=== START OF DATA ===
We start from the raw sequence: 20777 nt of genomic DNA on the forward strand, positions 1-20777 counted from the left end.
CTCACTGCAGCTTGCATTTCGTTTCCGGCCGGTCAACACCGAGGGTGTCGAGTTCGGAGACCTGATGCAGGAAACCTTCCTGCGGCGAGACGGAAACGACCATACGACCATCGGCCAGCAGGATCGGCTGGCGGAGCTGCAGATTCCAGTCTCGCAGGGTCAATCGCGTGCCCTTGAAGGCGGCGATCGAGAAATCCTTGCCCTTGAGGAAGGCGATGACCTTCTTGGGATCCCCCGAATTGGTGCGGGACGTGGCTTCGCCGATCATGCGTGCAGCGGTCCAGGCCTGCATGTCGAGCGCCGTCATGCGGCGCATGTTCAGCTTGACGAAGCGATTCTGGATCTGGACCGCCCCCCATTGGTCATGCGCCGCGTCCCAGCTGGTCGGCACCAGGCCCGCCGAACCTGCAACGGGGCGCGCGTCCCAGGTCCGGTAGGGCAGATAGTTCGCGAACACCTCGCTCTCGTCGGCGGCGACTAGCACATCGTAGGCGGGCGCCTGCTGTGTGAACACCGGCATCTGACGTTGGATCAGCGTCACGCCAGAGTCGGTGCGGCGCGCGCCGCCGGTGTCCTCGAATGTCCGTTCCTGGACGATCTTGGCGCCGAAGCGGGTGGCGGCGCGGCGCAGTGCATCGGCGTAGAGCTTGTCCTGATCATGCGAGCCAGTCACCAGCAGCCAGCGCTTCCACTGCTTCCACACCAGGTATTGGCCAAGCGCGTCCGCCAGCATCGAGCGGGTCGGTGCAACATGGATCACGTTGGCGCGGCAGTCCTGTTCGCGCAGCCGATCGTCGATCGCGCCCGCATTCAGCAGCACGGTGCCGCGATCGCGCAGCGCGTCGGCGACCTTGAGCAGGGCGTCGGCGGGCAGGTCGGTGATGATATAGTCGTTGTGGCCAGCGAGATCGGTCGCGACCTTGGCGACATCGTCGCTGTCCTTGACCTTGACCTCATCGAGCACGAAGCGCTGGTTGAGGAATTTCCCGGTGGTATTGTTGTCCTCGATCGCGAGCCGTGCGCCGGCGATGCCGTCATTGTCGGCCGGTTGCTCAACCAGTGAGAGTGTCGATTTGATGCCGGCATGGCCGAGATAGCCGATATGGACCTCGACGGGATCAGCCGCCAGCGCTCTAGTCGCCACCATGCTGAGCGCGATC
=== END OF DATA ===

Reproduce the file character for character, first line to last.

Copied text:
We start from the raw sequence: 20777 nt of genomic DNA on the forward strand, positions 1-20777 counted from the left end.
CTCACTGCAGCTTGCATTTCGTTTCCGGCCGGTCAACACCGAGGGTGTCGAGTTCGGAGACCTGATGCAGGAAACCTTCCTGCGGCGAGACGGAAACGACCATACGACCATCGGCCAGCAGGATCGGCTGGCGGAGCTGCAGATTCCAGTCTCGCAGGGTCAATCGCGTGCCCTTGAAGGCGGCGATCGAGAAATCCTTGCCCTTGAGGAAGGCGATGACCTTCTTGGGATCCCCCGAATTGGTGCGGGACGTGGCTTCGCCGATCATGCGTGCAGCGGTCCAGGCCTGCATGTCGAGCGCCGTCATGCGGCGCATGTTCAGCTTGACGAAGCGATTCTGGATCTGGACCGCCCCCCATTGGTCATGCGCCGCGTCCCAGCTGGTCGGCACCAGGCCCGCCGAACCTGCAACGGGGCGCGCGTCCCAGGTCCGGTAGGGCAGATAGTTCGCGAACACCTCGCTCTCGTCGGCGGCGACTAGCACATCGTAGGCGGGCGCCTGCTGTGTGAACACCGGCATCTGACGTTGGATCAGCGTCACGCCAGAGTCGGTGCGGCGCGCGCCGCCGGTGTCCTCGAATGTCCGTTCCTGGACGATCTTGGCGCCGAAGCGGGTGGCGGCGCGGCGCAGTGCATCGGCGTAGAGCTTGTCCTGATCATGCGAGCCAGTCACCAGCAGCCAGCGCTTCCACTGCTTCCACACCAGGTATTGGCCAAGCGCGTCCGCCAGCATCGAGCGGGTCGGTGCAACATGGATCACGTTGGCGCGGCAGTCCTGTTCGCGCAGCCGATCGTCGATCGCGCCCGCATTCAGCAGCACGGTGCCGCGATCGCGCAGCGCGTCGGCGACCTTGAGCAGGGCGTCGGCGGGCAGGTCGGTGATGATATAGTCGTTGTGGCCAGCGAGATCGGTCGCGACCTTGGCGACATCGTCGCTGTCCTTGACCTTGACCTCATCGAGCACGAAGCGCTGGTTGAGGAATTTCCCGGTGGTATTGTTGTCCTCGATCGCGAGCCGTGCGCCGGCGATGCCGTCATTGTCGGCCGGTTGCTCAACCAGTGAGAGTGTCGATTTGATGCCGGCATGGCCGAGATAGCCGATATGGACCTCGACGGGATCAGCCGCCAGCGCTCTAGTCGCCACCATGCTGAGCGCGATC